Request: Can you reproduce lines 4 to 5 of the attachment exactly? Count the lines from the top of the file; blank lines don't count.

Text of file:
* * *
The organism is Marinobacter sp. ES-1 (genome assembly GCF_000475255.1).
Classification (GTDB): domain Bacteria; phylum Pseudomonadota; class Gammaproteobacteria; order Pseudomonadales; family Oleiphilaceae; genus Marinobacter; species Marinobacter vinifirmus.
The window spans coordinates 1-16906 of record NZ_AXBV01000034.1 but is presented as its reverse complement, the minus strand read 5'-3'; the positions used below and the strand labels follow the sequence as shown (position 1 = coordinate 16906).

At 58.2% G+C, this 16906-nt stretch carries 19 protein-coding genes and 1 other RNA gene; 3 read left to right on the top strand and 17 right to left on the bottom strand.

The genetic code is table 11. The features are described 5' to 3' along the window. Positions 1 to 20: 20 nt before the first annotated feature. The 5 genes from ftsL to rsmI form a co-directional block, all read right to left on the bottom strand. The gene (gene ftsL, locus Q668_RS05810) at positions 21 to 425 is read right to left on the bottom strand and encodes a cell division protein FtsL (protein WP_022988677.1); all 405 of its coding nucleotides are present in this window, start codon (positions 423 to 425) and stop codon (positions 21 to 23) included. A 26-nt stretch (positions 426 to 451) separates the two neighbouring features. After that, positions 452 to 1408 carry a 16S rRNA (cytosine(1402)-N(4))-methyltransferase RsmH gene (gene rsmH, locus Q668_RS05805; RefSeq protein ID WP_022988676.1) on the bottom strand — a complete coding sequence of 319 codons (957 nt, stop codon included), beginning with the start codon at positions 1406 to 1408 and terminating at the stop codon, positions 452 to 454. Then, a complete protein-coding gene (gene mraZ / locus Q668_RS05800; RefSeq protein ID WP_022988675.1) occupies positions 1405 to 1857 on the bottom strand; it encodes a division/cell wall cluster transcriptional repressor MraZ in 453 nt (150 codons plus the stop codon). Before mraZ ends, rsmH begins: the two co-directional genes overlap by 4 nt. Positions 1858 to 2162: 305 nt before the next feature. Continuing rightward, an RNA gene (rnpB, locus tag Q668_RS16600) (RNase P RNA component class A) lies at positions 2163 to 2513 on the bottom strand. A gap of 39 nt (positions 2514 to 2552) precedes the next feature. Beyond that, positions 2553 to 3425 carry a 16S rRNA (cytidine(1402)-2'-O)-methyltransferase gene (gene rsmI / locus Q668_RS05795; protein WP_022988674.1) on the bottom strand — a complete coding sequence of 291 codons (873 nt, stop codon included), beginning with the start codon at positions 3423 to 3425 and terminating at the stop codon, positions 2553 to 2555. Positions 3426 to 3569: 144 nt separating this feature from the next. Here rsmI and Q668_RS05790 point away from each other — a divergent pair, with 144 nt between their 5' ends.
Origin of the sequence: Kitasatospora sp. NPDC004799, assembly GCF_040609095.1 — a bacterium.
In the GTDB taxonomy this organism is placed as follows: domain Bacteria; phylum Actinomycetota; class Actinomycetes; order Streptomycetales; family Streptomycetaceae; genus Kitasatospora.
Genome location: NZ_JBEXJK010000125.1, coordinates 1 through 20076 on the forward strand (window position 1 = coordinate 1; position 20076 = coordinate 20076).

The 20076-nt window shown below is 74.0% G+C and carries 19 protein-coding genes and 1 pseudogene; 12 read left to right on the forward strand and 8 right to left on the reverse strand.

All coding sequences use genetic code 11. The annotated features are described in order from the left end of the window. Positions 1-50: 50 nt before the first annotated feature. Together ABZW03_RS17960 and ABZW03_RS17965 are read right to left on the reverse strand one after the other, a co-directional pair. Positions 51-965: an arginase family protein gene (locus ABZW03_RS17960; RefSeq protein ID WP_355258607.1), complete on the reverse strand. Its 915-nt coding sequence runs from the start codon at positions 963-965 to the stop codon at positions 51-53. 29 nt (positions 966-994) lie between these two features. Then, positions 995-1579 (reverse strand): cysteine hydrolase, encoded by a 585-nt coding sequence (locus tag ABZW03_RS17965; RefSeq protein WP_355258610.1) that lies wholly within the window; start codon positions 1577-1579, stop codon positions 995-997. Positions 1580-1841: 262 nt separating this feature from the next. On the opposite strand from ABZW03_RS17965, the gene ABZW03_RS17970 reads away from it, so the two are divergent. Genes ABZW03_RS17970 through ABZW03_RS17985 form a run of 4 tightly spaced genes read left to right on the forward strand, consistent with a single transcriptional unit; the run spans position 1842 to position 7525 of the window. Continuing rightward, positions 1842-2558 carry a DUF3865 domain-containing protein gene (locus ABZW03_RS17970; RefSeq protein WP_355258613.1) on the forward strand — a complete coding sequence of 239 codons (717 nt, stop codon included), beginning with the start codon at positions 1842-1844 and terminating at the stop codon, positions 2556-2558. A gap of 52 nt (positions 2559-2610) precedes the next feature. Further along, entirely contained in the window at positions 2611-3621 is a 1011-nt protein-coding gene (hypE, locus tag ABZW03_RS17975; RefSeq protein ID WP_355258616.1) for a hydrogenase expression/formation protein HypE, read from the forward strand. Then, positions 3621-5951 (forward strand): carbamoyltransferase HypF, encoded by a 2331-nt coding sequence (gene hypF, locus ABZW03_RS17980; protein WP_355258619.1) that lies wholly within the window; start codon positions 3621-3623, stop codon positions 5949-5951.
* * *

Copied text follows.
At 58.2% G+C, this 16906-nt stretch carries 19 protein-coding genes and 1 other RNA gene; 3 read left to right on the top strand and 17 right to left on the bottom strand.

The genetic code is table 11. The features are described 5' to 3' along the window. Positions 1 to 20: 20 nt before the first annotated feature. The 5 genes from ftsL to rsmI form a co-directional block, all read right to left on the bottom strand. The gene (gene ftsL, locus Q668_RS05810) at positions 21 to 425 is read right to left on the bottom strand and encodes a cell division protein FtsL (protein WP_022988677.1); all 405 of its coding nucleotides are present in this window, start codon (positions 423 to 425) and stop codon (positions 21 to 23) included. A 26-nt stretch (positions 426 to 451) separates the two neighbouring features. After that, positions 452 to 1408 carry a 16S rRNA (cytosine(1402)-N(4))-methyltransferase RsmH gene (gene rsmH, locus Q668_RS05805; RefSeq protein ID WP_022988676.1) on the bottom strand — a complete coding sequence of 319 codons (957 nt, stop codon included), beginning with the start codon at positions 1406 to 1408 and terminating at the stop codon, positions 452 to 454. Then, a complete protein-coding gene (gene mraZ / locus Q668_RS05800; RefSeq protein ID WP_022988675.1) occupies positions 1405 to 1857 on the bottom strand; it encodes a division/cell wall cluster transcriptional repressor MraZ in 453 nt (150 codons plus the stop codon). Before mraZ ends, rsmH begins: the two co-directional genes overlap by 4 nt. Positions 1858 to 2162: 305 nt before the next feature. Continuing rightward, an RNA gene (rnpB, locus tag Q668_RS16600) (RNase P RNA component class A) lies at positions 2163 to 2513 on the bottom strand. A gap of 39 nt (positions 2514 to 2552) precedes the next feature. Beyond that, positions 2553 to 3425 carry a 16S rRNA (cytidine(1402)-2'-O)-methyltransferase gene (gene rsmI / locus Q668_RS05795; protein WP_022988674.1) on the bottom strand — a complete coding sequence of 291 codons (873 nt, stop codon included), beginning with the start codon at positions 3423 to 3425 and terminating at the stop codon, positions 2553 to 2555. Positions 3426 to 3569: 144 nt separating this feature from the next. Here rsmI and Q668_RS05790 point away from each other — a divergent pair, with 144 nt between their 5' ends.